CANet and Aufero Medical work together to provide stability in patient care
“Patient care has motivated me to become what I am today,” says Daniel Gelman, CEO of Aufero Medical.
That passion and belief have guided the electrical and biomedical engineer over the past seven years to pioneer a device to help treat the most common and clinically significant form of heart arrhythmia – atrial fibrillation.
Aufero Medical’s technology stabilizes the point of contact between a catheter – the medical device used to treat arrhythmia – and inside of the heart wall.
“I truly believe that our technology is going to impact patient lives significantly,” he says.
Heart chambers, called atria, generate electrical signals that eventually produce heartbeats. Diseased atria may result in rapid, irregular heartbeats known as atrial fibrillation (AF). Patients with AF have an increased risk of stroke and often complain of chest pain, shortness of breath, light-headedness, and palpitations.
Doctors typically treat AF by inserting a thin, long and flexible device (catheter) into the heart and deliver high-energy radiofrequency waves to burn (ablate) the diseased tissues.
The method is not always successful.
Gelman noticed a problem around 2014-2015 during his Ph.D. studies.
“During ablation procedures, it was challenging for physicians to maintain stable contact between the catheter tip and moving heart wall,” he recalls.
In up to half of all such ablation procedures in Canada, patients return for a second or third repeat treatment. This costs Canadian taxpayers estimated to be $170M per year. These figures are estimated to increase 2-4 fold by 2050.
To solve this, Gelman invented, and with CANet’s support, improved, the Contact-Force Catheter (CFC). It actively stabilizes the contact the catheter makes between the tip and tissue. Gelman’s work makes AF treatments more effective, reduces repeat procedures, and ultimately lowers healthcare costs. It also reduces patients’ dependence on anti-arrhythmic drugs, which can be ineffective, with often severe side-effects such as heart failure or organ toxicity.
The CANet-funded technology is one of the many ways the organization is working towards reducing AF hospitalization and emergency department visits by 20 percent. Helping provide effective, efficient, and accessible arrhythmia care in Canada and worldwide.
“CANet has always helped me along every step of my journey,” Gelman says.
During his Ph.D., Gelman joined CANet’s network as a trainee. The organization invested time, funding, and mentorship, cultivating him as one of Canada’s next generation of arrhythmia research and management investigators.
“If you are passionate in this field and have an idea to improve patient care, CANet is an arm’s length away,” he says.
When Gelman developed the initial prototype of his device in 2014-15 and successfully demonstrated its ability to stabilize the contact between tip and tissue in a lab setting, CANet awarded him a $25,000 Discovery to fund pre-clinical studies.
“That grant helped me collaborate with Biosense Webster, a medical device company, to test the CFC prototype in beating heart,” he says.
The grant also helped Gelman establish Aufero Medical, a medical device start-up in London, Ontario, to commercialize CFC, and in the process, create jobs and benefit the Canadian economy.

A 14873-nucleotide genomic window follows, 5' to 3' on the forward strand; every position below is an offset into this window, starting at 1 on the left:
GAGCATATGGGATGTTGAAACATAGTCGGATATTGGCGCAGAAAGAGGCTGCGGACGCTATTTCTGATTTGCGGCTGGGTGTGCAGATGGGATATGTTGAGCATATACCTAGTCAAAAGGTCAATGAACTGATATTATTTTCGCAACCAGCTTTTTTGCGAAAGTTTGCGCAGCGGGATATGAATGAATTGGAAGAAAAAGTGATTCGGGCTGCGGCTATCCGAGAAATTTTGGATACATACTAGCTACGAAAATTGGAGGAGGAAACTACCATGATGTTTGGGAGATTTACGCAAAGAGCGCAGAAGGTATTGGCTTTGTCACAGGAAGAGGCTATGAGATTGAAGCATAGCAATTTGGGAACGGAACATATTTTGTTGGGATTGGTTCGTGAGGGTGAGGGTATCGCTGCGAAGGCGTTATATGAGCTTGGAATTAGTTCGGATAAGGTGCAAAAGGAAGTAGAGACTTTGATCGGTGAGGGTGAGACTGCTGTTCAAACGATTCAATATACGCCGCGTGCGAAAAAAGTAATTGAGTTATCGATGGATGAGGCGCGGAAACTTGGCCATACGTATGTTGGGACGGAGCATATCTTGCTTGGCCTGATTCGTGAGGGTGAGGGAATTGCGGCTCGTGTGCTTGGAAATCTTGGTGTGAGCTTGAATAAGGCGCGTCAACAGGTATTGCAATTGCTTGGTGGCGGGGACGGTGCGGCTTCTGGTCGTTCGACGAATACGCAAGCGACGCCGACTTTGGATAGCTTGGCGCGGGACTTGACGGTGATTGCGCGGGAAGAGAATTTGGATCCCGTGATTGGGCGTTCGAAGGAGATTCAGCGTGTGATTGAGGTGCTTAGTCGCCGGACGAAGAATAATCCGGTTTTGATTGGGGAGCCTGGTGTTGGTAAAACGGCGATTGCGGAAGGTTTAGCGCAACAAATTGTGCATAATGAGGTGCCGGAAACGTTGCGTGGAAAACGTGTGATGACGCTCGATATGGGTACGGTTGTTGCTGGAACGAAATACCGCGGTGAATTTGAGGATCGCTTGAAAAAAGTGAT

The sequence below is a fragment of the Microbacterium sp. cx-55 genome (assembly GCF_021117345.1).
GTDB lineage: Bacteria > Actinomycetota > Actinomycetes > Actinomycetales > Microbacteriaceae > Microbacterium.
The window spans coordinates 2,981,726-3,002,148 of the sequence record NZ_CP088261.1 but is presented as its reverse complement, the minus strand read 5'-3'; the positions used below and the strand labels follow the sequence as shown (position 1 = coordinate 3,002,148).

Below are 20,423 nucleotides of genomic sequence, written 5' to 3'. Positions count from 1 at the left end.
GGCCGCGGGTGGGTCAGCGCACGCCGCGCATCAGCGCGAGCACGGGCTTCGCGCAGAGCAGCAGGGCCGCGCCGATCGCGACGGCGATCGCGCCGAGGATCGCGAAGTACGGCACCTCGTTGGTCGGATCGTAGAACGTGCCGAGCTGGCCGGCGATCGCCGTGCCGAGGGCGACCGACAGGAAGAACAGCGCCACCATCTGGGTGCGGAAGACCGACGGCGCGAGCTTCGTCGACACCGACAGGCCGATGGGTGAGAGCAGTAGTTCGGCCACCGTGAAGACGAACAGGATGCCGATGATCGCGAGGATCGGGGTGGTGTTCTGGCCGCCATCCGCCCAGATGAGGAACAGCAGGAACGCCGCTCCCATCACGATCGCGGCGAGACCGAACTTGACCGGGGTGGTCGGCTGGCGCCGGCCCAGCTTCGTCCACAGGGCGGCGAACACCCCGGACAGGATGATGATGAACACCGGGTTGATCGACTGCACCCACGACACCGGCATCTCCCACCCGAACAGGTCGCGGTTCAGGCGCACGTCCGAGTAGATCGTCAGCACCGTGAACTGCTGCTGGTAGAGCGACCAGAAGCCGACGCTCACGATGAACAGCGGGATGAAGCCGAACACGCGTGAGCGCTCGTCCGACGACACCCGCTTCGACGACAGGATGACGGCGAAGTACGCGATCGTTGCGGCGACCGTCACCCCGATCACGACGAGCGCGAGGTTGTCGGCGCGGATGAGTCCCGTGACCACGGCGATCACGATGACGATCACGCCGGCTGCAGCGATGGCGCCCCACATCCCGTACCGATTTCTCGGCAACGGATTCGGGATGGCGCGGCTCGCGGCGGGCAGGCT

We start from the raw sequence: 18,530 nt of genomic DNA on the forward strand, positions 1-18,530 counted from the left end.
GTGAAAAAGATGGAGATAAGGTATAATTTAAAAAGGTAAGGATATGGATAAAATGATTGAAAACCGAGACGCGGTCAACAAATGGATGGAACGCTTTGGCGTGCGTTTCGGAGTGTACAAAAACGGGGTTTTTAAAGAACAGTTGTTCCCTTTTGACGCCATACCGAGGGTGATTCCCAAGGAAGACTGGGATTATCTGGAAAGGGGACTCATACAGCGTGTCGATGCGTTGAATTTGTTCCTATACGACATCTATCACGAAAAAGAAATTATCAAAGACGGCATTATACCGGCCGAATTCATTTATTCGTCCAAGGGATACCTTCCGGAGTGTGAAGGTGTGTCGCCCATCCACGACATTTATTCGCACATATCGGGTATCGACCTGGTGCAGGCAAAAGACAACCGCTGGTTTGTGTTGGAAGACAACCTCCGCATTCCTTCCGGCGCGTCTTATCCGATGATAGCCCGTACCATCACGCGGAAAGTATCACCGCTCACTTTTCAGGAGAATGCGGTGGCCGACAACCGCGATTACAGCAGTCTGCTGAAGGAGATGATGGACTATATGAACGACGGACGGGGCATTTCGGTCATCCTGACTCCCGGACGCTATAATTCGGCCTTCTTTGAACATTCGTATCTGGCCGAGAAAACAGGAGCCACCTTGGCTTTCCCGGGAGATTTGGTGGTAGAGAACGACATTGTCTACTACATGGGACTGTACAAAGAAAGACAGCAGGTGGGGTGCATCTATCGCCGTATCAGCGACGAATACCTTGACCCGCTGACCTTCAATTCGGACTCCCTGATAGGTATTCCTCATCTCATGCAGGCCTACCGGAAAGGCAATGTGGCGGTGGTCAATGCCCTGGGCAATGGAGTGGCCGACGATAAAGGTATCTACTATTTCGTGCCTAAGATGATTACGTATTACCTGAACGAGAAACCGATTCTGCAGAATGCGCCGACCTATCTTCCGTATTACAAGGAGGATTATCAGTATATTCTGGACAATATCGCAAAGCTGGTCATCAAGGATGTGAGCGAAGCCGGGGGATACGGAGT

Shortly after, Gelman and Aufero won a CANet Commercializing Grant totalling $300,000.
“This was a huge turning point for us,” he says. “Those funds were mainly used to work with a professional medical device design and development firm. That collaboration helped transform the initial proof-of-concept device to a clinically viably solution.”
During this time, Gelman worked with a group of CANet electrophysiologists who helped refine the design and function of the CFC to make it ideal for clinical use.
“What CANet has provided, apart from funding, has been invaluable – mentorship, validation, partnership, and outreach with a robust network of electrophysiologists in the country,” Gelman says.
Competing against three other finalists, Gelman and Aufero Medical won CANet’s SHIFT competition, receiving the first-place prize of $200,000, helping accelerate product development and commercialization of the CFC.
With the recent funding, Aufero has expanded. The team is designing and developing the device according to Health Canada and Federal Drug Agency regulations.
Critically, the device will be undergoing first-in-human clinical trials starting in 2022 in collaboration with Western University.
“I am excited about our future relationship with CANet,” Gelman says. “CANet is working towards facilitating future multi-centre clinical trials and will be very active in the validation of CFC.”
Gelman hopes to start recruiting patients next year. There are already several CANet electrophysiologists who want to be involved in the first clinical trial study.
“CANet is the country’s one single voice that focuses on research and development in arrhythmia, and it is a powerful brand in the field,” Gelman says.
That brand recognition, according to him, has given Aufero critical visibility in Ontario. He mentions that the CANet logo helps validate Aufero’s effort and provides a vital opportunity for other funding agencies, venture capitalists, and strategic partners to support the technology and help Aufero reach milestones. Working with CANet, allows Gelman and Aufero to get closer to the commercialization of a new product that can help Canadians and patients worldwide.
He is grateful and hopeful.
“Nothing will make me happier than seeing my technology being used in patients,” Gelman says. “I do not want to see a potentially life-saving technology stagnate at the research level – I want to see it in the hands of electrophysiologists and help them treat patients with the best of care.”